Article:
7 Number 4
||A Voice for Freedom||22 April 2015|
Lancaster County Budget
Lancaster County faces a number of serious budget issues this spring, and it seems appropriate to make residents aware of these while there is still time to do something about them. For the past several years County government and County Council have been keeping budget matters very quiet until immediately before the state mandated deadline of 30 June to pass a balanced county budget. This has served to hide the severity of the situation from the public view.
The Administration Committee of County Council has completed its work on the FY 16 County Budget and intends to send the resulting document to the full Council for consideration. This budget leaves County Core Governmental Services vulnerable in a number of areas as follows:
1. The Criminal Justice System is crippled in that the Solicitor and Public Defender are denied the help that they need to prosecute cases in a timely fashion, the Sheriff is denied the help he needs to continue his outstanding work keeping crime under control and the E-911 system is left severely understaffed to the point where calls are not being answered in a timely fashion. All of these departments have been denied their budget requests for several years in a row.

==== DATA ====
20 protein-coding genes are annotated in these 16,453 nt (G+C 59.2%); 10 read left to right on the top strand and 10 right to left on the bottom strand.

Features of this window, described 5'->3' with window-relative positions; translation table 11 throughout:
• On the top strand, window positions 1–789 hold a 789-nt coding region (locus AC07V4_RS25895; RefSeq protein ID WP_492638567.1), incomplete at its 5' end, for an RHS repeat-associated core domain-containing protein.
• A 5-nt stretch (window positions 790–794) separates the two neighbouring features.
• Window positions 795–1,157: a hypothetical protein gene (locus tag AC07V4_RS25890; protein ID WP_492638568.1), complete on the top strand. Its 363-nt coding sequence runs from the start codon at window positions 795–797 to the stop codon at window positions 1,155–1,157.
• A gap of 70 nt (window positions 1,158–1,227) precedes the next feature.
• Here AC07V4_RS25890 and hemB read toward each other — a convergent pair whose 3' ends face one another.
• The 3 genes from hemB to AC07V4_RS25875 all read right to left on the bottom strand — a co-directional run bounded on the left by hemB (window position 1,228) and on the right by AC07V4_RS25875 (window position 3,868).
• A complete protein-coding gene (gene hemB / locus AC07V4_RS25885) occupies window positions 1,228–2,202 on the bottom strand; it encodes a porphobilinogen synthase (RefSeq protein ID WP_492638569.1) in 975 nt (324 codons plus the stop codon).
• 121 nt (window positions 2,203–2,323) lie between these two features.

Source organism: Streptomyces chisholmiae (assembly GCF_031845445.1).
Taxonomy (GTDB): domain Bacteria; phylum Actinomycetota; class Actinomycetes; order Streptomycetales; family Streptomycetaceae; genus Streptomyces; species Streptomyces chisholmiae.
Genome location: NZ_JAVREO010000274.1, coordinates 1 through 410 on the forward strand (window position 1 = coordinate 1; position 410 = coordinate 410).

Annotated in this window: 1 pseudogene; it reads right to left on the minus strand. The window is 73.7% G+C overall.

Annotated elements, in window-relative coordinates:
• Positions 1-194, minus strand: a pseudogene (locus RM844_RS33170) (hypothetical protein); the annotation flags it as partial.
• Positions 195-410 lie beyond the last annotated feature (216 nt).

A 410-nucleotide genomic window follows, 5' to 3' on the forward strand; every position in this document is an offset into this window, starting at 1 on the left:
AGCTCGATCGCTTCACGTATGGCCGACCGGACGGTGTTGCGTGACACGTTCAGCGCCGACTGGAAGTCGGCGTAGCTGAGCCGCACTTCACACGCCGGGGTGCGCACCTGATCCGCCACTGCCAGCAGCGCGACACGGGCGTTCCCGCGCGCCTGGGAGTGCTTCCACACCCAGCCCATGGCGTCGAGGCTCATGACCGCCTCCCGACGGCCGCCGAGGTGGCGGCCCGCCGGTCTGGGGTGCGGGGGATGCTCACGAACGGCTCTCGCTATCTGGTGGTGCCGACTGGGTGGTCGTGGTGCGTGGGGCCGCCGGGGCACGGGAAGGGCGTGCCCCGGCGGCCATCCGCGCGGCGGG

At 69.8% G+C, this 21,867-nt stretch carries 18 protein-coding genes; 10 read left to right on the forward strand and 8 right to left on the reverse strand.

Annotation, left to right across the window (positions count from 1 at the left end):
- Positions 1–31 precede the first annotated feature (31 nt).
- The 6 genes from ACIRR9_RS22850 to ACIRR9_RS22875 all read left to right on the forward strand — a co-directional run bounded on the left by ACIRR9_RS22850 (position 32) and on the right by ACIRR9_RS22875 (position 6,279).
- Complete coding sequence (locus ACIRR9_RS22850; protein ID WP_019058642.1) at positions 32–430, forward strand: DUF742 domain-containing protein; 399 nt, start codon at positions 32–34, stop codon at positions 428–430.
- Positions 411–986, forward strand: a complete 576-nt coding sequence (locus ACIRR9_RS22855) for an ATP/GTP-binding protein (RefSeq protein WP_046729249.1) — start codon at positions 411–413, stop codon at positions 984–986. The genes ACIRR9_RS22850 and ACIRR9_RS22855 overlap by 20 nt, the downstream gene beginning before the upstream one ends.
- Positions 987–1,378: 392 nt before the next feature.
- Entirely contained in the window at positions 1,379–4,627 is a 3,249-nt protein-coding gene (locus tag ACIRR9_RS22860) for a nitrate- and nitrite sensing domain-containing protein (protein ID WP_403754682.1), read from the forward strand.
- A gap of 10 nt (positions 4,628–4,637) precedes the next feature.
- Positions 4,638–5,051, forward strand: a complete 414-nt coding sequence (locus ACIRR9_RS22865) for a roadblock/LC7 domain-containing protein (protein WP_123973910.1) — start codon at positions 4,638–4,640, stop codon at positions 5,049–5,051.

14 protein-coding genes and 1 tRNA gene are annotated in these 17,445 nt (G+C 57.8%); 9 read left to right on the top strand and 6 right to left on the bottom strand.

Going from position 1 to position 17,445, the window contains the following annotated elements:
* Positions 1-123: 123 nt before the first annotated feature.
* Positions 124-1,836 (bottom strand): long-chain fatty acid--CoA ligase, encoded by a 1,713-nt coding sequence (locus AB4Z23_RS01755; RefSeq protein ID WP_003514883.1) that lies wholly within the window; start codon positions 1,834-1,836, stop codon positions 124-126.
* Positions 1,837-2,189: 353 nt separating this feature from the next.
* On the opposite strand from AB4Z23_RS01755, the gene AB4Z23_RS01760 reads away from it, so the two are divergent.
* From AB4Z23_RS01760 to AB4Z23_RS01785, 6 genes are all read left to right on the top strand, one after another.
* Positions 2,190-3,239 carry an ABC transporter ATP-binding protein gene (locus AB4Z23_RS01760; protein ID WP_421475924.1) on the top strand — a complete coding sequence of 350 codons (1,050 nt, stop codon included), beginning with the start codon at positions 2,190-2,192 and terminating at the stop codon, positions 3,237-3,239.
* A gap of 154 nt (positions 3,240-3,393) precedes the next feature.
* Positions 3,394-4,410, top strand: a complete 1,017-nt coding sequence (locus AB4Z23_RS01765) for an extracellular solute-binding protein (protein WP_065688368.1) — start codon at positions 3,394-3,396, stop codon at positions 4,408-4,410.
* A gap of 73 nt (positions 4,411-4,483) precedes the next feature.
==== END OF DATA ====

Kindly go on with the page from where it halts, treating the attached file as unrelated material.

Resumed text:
2. The Voter Registration Department is facing Primary and General Elections in 2016 with two precincts having more than 5000 voters each. The maximum number of voters per precinct is 1500. The FY 16 proposed budget cut the staff in this department, creating an impossible situation. The integrity of the 2016 General Election will be open to question.
3. The Emergency Medical Services Department is operating at considerable disadvantage due to the low salaries for paramedics Response time has gone from 8 to 11 minutes due to lack of qualified staff. The current budget adds $850k to the EMS overtime budget, which is a patch intended to prevent the situation from deteriorating further.
4. The County's water supply is at risk due to the refusal of the County to take seriously the requirements of the Federal Clean Water Act. Notified by SCDHEC on 1 October 2014, efforts to date have consisted mainly of telling SCDHEC that Lancaster County will do the minimum required to comply and seeking ways to create a special tax district to pay for the effort.
5. All employees are given 0.5% cost of living and substantial raises are provided for employees of 10 years seniority or more who feel that they are not fairly compensated in comparison with new hires. Anticipated costs are $125k for the 0.5% across the board increases and $225k to make the 10 year employees happy.
Both the Administration Committee Chair and the County Administrator have declined to consider any alternatives to the current budget.
It is my belief that the risks imposed by the current budget proposal are unacceptable and unnecessary.